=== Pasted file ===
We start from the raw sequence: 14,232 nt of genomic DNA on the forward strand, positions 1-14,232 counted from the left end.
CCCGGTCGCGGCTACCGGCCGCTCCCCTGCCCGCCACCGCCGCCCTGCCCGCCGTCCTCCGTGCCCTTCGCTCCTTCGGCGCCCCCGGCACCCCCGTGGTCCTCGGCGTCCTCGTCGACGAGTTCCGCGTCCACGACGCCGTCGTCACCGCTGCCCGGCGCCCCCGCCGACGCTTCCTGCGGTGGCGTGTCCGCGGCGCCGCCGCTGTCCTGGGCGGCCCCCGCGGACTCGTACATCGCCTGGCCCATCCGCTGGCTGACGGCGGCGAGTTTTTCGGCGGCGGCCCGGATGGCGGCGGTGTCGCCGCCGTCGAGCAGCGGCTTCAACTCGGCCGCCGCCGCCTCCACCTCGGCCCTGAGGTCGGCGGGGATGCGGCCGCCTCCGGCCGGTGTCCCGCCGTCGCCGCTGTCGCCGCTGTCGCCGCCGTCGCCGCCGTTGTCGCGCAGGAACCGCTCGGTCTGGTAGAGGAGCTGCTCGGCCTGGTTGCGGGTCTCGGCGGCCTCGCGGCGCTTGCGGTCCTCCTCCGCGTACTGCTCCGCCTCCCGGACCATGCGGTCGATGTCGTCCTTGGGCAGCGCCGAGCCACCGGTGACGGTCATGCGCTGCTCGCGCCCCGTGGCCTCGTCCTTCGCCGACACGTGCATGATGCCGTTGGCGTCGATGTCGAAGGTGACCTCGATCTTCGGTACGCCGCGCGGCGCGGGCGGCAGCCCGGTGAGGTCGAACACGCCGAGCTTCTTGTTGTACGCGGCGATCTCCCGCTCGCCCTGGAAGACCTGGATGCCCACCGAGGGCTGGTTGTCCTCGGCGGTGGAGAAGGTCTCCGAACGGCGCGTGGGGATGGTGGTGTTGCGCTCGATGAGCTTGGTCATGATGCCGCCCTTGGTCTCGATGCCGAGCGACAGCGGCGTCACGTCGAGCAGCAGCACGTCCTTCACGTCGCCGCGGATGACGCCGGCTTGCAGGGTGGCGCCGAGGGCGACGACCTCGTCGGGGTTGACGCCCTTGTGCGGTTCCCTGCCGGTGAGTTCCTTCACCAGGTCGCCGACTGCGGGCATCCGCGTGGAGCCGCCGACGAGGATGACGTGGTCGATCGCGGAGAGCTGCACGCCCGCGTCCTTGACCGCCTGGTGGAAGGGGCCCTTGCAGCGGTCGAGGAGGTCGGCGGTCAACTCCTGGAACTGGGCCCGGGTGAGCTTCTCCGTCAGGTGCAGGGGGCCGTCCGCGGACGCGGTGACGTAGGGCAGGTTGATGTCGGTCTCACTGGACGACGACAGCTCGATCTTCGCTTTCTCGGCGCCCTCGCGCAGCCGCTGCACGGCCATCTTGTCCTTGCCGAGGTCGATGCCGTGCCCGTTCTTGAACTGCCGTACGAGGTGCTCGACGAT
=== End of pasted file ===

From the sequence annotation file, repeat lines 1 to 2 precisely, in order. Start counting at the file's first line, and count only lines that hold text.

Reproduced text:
We start from the raw sequence: 14,232 nt of genomic DNA on the forward strand, positions 1-14,232 counted from the left end.
CCCGGTCGCGGCTACCGGCCGCTCCCCTGCCCGCCACCGCCGCCCTGCCCGCCGTCCTCCGTGCCCTTCGCTCCTTCGGCGCCCCCGGCACCCCCGTGGTCCTCGGCGTCCTCGTCGACGAGTTCCGCGTCCACGACGCCGTCGTCACCGCTGCCCGGCGCCCCCGCCGACGCTTCCTGCGGTGGCGTGTCCGCGGCGCCGCCGCTGTCCTGGGCGGCCCCCGCGGACTCGTACATCGCCTGGCCCATCCGCTGGCTGACGGCGGCGAGTTTTTCGGCGGCGGCCCGGATGGCGGCGGTGTCGCCGCCGTCGAGCAGCGGCTTCAACTCGGCCGCCGCCGCCTCCACCTCGGCCCTGAGGTCGGCGGGGATGCGGCCGCCTCCGGCCGGTGTCCCGCCGTCGCCGCTGTCGCCGCTGTCGCCGCCGTCGCCGCCGTTGTCGCGCAGGAACCGCTCGGTCTGGTAGAGGAGCTGCTCGGCCTGGTTGCGGGTCTCGGCGGCCTCGCGGCGCTTGCGGTCCTCCTCCGCGTACTGCTCCGCCTCCCGGACCATGCGGTCGATGTCGTCCTTGGGCAGCGCCGAGCCACCGGTGACGGTCATGCGCTGCTCGCGCCCCGTGGCCTCGTCCTTCGCCGACACGTGCATGATGCCGTTGGCGTCGATGTCGAAGGTGACCTCGATCTTCGGTACGCCGCGCGGCGCGGGCGGCAGCCCGGTGAGGTCGAACACGCCGAGCTTCTTGTTGTACGCGGCGATCTCCCGCTCGCCCTGGAAGACCTGGATGCCCACCGAGGGCTGGTTGTCCTCGGCGGTGGAGAAGGTCTCCGAACGGCGCGTGGGGATGGTGGTGTTGCGCTCGATGAGCTTGGTCATGATGCCGCCCTTGGTCTCGATGCCGAGCGACAGCGGCGTCACGTCGAGCAGCAGCACGTCCTTCACGTCGCCGCGGATGACGCCGGCTTGCAGGGTGGCGCCGAGGGCGACGACCTCGTCGGGGTTGACGCCCTTGTGCGGTTCCCTGCCGGTGAGTTCCTTCACCAGGTCGCCGACTGCGGGCATCCGCGTGGAGCCGCCGACGAGGATGACGTGGTCGATCGCGGAGAGCTGCACGCCCGCGTCCTTGACCGCCTGGTGGAAGGGGCCCTTGCAGCGGTCGAGGAGGTCGGCGGTCAACTCCTGGAACTGGGCCCGGGTGAGCTTCTCCGTCAGGTGCAGGGGGCCGTCCGCGGACGCGGTGACGTAGGGCAGGTTGATGTCGGTCTCACTGGACGACGACAGCTCGATCTTCGCTTTCTCGGCGCCCTCGCGCAGCCGCTGCACGGCCATCTTGTCCTTGCCGAGGTCGATGCCGTGCCCGTTCTTGAACTGCCGTACGAGGTGCTCGACGAT